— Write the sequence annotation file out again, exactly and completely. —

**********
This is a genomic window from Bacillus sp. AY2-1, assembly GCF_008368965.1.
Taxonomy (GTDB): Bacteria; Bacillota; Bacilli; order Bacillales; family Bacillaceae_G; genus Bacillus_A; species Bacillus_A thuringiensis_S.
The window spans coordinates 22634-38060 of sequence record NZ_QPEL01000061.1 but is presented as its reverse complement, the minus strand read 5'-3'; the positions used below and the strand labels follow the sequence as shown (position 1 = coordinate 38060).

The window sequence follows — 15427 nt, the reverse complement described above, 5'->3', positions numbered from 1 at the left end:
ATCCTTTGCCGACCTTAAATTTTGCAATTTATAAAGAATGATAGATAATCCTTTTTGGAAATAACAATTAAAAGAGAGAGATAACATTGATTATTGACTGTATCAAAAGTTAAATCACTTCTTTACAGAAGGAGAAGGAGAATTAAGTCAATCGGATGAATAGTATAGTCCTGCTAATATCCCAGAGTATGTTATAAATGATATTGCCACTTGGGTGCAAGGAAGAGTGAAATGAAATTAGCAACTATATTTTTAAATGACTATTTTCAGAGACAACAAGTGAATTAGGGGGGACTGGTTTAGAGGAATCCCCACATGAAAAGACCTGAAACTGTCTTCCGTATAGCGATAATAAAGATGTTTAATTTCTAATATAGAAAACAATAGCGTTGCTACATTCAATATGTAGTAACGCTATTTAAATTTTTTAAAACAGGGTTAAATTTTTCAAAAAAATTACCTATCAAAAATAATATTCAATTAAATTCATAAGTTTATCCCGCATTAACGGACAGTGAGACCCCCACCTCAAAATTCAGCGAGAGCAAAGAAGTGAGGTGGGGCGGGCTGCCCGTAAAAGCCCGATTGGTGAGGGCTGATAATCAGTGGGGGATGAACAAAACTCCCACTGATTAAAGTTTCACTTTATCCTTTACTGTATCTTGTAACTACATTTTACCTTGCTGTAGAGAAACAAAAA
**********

This is a genomic window from Bacillus sp. AY2-1, assembly GCF_008368965.1.
Taxonomy (GTDB): Bacteria; Bacillota; Bacilli; order Bacillales; family Bacillaceae_G; genus Bacillus_A; species Bacillus_A thuringiensis_S.
The window spans coordinates 22634-38060 of sequence record NZ_QPEL01000061.1 but is presented as its reverse complement, the minus strand read 5'-3'; the positions used below and the strand labels follow the sequence as shown (position 1 = coordinate 38060).

The window sequence follows — 15427 nt, the reverse complement described above, 5'->3', positions numbered from 1 at the left end:
ATCCTTTGCCGACCTTAAATTTTGCAATTTATAAAGAATGATAGATAATCCTTTTTGGAAATAACAATTAAAAGAGAGAGATAACATTGATTATTGACTGTATCAAAAGTTAAATCACTTCTTTACAGAAGGAGAAGGAGAATTAAGTCAATCGGATGAATAGTATAGTCCTGCTAATATCCCAGAGTATGTTATAAATGATATTGCCACTTGGGTGCAAGGAAGAGTGAAATGAAATTAGCAACTATATTTTTAAATGACTATTTTCAGAGACAACAAGTGAATTAGGGGGGACTGGTTTAGAGGAATCCCCACATGAAAAGACCTGAAACTGTCTTCCGTATAGCGATAATAAAGATGTTTAATTTCTAATATAGAAAACAATAGCGTTGCTACATTCAATATGTAGTAACGCTATTTAAATTTTTTAAAACAGGGTTAAATTTTTCAAAAAAATTACCTATCAAAAATAATATTCAATTAAATTCATAAGTTTATCCCGCATTAACGGACAGTGAGACCCCCACCTCAAAATTCAGCGAGAGCAAAGAAGTGAGGTGGGGCGGGCTGCCCGTAAAAGCCCGATTGGTGAGGGCTGATAATCAGTGGGGGATGAACAAAACTCCCACTGATTAAAGTTTCACTTTATCCTTTACTGTATCTTGTAACTACATTTTACCTTGCTGTAGAGAAACAAAAA